Five Territories of New Recipe Tuesday – Week Five – The Northern Mariana Islands – Chamorro Shrimp Patties

Welcome to week 5 of the Five US Territories of New Recipe Tuesday.  This week, we explore The Northern Mariana Islands, the newest US territory. Like many other islands in this region, the indigenous people are Chamorro. Magellan first discovered the islands in 1521, and at that time the population of the native people was more than 75,000. With the introduction of disease and forced labor by the Spaniards, the population had diminished to a mere 3,500 by 1710.

Spain sold the islands to Germany in 1899, during the same period that Guam became a US territory. Germany did little with the islands, and when they were defeated in WWII, Japan assumed possession along with most of Micronesia in 1944. In 1947, the area was recognized as a United Nations Trust Territory, administered by the United States. The infusion of ‘Yankee’ culture  introduced the islands to better education and tourism.  But it was not until 1978, after years of debates and ballot propositions that the Northern Marianas entered into a commonwealth with the United States. Though still under foreign control, the new Commonwealth of the Northern Mariana Islands introduced an autonomy that had been missing from Chamorro culture for over four hundred years.

img_2427
Chamorro Shrimp Patties

When I went looking for a recipe to make this week, I wanted to give the native culture a nod. Because the island culture was very similar to Guam, it became a challenge to find something different and unique. But I did finally find something that was attributed to Saipan (the capital), called Chamorro Shrimp Patties. These are essentially a fritter, and they were really delicious. They are very easy to make, and I was surprised that something with very basic seasonings was so tasty. On the islands, they are frequently served as an appetizer, but I found that they were filling enough to be my main dish. The shrimp was forward enough to be the star ingredient, and the use of frozen mixed vegetables was in line with the regions lack of local produce availability.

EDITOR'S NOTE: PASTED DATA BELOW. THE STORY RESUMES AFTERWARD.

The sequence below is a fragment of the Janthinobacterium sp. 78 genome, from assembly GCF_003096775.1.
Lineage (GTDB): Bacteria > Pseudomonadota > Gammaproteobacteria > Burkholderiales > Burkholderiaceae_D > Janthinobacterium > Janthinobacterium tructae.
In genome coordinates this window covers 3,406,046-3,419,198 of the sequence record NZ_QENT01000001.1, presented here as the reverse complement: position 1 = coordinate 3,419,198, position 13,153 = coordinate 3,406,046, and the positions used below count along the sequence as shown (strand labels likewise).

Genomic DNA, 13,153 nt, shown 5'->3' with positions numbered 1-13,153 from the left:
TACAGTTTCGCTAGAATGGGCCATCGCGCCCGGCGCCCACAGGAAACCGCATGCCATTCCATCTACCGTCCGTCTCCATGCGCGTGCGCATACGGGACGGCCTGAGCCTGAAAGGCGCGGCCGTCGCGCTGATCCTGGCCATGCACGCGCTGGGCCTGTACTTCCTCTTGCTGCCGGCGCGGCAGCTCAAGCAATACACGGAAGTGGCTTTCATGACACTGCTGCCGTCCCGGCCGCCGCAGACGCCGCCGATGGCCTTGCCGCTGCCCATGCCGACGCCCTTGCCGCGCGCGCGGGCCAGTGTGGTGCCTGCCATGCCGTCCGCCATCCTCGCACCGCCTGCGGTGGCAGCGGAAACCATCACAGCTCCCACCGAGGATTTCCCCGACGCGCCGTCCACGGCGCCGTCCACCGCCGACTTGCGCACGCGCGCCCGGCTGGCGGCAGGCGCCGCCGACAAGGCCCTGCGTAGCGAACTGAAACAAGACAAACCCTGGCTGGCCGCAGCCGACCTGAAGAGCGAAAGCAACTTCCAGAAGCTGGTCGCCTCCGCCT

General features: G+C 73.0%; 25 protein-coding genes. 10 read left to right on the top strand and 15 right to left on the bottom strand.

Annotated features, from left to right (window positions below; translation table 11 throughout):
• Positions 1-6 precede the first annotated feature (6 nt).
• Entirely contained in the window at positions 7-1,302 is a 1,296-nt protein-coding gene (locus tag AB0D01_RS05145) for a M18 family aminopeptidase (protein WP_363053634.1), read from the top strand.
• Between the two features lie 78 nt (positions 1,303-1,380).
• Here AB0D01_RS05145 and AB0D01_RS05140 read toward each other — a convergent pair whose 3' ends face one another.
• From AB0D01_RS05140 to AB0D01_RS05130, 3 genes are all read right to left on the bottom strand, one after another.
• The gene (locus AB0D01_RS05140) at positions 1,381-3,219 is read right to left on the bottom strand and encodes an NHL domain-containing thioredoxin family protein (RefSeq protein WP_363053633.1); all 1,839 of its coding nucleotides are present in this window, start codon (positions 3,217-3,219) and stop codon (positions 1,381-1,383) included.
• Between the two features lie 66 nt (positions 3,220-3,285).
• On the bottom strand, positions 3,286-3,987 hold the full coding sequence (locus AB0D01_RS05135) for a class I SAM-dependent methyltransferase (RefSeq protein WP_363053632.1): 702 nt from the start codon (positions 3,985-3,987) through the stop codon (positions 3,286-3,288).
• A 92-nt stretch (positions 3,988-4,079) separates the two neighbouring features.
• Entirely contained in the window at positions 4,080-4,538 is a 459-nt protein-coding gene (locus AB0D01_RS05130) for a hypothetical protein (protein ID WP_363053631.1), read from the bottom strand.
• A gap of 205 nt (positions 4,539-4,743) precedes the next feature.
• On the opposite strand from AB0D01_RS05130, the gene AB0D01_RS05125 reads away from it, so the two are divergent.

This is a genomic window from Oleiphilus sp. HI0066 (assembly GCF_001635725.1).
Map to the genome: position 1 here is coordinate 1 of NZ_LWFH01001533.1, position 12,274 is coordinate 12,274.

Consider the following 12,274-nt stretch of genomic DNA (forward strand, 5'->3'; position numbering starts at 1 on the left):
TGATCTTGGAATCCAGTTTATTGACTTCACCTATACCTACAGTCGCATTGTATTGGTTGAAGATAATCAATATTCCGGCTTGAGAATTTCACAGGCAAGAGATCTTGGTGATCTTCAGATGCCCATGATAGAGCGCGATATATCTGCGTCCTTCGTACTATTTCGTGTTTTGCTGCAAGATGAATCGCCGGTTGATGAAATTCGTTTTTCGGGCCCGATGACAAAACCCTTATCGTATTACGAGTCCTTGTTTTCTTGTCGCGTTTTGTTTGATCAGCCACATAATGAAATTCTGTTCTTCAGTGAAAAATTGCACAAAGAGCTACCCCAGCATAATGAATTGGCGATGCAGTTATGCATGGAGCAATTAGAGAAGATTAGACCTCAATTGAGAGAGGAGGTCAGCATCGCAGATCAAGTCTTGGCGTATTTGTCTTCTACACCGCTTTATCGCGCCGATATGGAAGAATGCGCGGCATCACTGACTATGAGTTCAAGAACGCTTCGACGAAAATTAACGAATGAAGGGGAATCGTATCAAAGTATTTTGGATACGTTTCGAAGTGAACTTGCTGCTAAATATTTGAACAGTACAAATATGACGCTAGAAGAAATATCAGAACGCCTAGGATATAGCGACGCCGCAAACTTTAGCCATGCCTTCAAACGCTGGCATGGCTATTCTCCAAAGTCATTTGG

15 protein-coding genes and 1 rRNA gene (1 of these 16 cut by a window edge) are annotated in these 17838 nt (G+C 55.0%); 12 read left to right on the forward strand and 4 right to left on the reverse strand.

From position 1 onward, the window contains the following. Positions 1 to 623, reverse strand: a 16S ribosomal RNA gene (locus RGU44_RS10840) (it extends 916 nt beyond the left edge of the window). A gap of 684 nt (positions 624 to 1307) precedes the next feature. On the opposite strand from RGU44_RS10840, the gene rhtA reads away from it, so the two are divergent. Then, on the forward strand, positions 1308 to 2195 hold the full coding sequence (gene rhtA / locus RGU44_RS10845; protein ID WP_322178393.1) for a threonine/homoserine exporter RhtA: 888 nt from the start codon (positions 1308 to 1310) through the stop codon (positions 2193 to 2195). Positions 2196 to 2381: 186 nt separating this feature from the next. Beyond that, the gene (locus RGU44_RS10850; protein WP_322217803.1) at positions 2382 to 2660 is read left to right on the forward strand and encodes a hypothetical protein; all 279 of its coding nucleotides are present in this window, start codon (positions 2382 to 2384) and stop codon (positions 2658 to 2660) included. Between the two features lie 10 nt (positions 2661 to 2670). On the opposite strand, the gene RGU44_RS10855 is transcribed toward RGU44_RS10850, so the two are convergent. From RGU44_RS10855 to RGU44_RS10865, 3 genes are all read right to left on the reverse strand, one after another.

Overall, I give this dish a solid A. I would make these again, maybe for a party where I didn’t mind tending the deep fryer for awhile!

Thanks for stopping by! This wraps up our tour of the populated US Territories. I am going to wrap up this tour with our nation’s capital, Washington DC. Seems pretty fitting, since next Tuesday is Election Day! See you next week!

img_2428
Chamorro Shrimp Patties

Chamorro Shrimp Patties

A traditional shrimp fritter found at festive gatherings in the Mariana Islands

Ingredients

  • 1 egg
  • ¾ cup evaporated milk
  • 1 cup all-purpose flour
  • 1 teaspoon baking powder
  • 1 teaspoon salt
  • ½ teaspoon black pepper
  • 1 teaspoon garlic powder
  • 1 teaspoon onion powder
  • 1 lb. raw shrimp, thawed, peeled, deveined, and roughly chopped
  • 1 cup frozen mixed vegetables, completely thawed, and drained
  • About 4 cups vegetable oil, for deep frying

Directions

Important!  Make sure that the shrimp and mixed vegetables are completely thawed out; otherwise as it defrosts, it will water down your batter.

  1. In a mixing bowl, beat the eggs with the evaporated milk. Add the flour, baking powder, and the seasonings. Mix until smooth. Add a little more evaporated milk if needed to make a thick but smooth batter.
  2. Add the shrimp and mixed vegetables, combining well.
  3. Heat oil in a deep fryer or 12-inch skillet to medium heat (350°F). Using two spoons, scoop and drop about 2 tablespoons batter and fry until golden brown, about 3 minutes.  Turn the fritters with tongs to brown evenly
  4. Drain on paper towels. Serve warm.

img_2430
Chamorro Shrimp Patties
Advertisements

Leave a Reply

Fill in your details below or click an icon to log in:

WordPress.com Logo

You are commenting using your WordPress.com account. Log Out / Change )

Twitter picture

You are commenting using your Twitter account. Log Out / Change )

Facebook photo

You are commenting using your Facebook account. Log Out / Change )

Google+ photo

You are commenting using your Google+ account. Log Out / Change )

Connecting to %s